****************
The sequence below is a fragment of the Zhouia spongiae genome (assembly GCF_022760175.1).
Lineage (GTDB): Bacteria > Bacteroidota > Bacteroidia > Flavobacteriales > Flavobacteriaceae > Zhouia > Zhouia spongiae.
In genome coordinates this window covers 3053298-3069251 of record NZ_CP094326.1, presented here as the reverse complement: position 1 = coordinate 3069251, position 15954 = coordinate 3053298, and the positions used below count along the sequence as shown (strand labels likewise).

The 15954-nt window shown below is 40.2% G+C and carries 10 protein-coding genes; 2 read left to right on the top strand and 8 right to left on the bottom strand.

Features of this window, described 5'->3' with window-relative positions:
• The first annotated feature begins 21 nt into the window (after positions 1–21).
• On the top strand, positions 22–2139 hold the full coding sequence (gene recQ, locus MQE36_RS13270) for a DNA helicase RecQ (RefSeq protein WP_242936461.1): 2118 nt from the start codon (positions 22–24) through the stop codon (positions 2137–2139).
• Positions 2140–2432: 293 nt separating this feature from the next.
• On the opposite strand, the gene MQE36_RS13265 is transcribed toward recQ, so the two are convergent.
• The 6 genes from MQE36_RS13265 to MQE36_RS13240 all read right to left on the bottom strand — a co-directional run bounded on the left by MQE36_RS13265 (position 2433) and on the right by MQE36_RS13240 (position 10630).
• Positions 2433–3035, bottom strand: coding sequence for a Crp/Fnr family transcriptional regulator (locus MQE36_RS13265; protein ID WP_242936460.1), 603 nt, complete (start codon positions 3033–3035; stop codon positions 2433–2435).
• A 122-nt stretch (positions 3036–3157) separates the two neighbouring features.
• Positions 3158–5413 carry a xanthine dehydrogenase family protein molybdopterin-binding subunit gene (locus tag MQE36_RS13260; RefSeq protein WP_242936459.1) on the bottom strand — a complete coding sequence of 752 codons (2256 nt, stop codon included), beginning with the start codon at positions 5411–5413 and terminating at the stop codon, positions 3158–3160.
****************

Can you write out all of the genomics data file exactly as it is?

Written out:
The sequence below is a fragment of the Zhouia spongiae genome (assembly GCF_022760175.1).
Lineage (GTDB): Bacteria > Bacteroidota > Bacteroidia > Flavobacteriales > Flavobacteriaceae > Zhouia > Zhouia spongiae.
In genome coordinates this window covers 3053298-3069251 of record NZ_CP094326.1, presented here as the reverse complement: position 1 = coordinate 3069251, position 15954 = coordinate 3053298, and the positions used below count along the sequence as shown (strand labels likewise).

The 15954-nt window shown below is 40.2% G+C and carries 10 protein-coding genes; 2 read left to right on the top strand and 8 right to left on the bottom strand.

Features of this window, described 5'->3' with window-relative positions:
• The first annotated feature begins 21 nt into the window (after positions 1–21).
• On the top strand, positions 22–2139 hold the full coding sequence (gene recQ, locus MQE36_RS13270) for a DNA helicase RecQ (RefSeq protein WP_242936461.1): 2118 nt from the start codon (positions 22–24) through the stop codon (positions 2137–2139).
• Positions 2140–2432: 293 nt separating this feature from the next.
• On the opposite strand, the gene MQE36_RS13265 is transcribed toward recQ, so the two are convergent.
• The 6 genes from MQE36_RS13265 to MQE36_RS13240 all read right to left on the bottom strand — a co-directional run bounded on the left by MQE36_RS13265 (position 2433) and on the right by MQE36_RS13240 (position 10630).
• Positions 2433–3035, bottom strand: coding sequence for a Crp/Fnr family transcriptional regulator (locus MQE36_RS13265; protein ID WP_242936460.1), 603 nt, complete (start codon positions 3033–3035; stop codon positions 2433–2435).
• A 122-nt stretch (positions 3036–3157) separates the two neighbouring features.
• Positions 3158–5413 carry a xanthine dehydrogenase family protein molybdopterin-binding subunit gene (locus tag MQE36_RS13260; RefSeq protein WP_242936459.1) on the bottom strand — a complete coding sequence of 752 codons (2256 nt, stop codon included), beginning with the start codon at positions 5411–5413 and terminating at the stop codon, positions 3158–3160.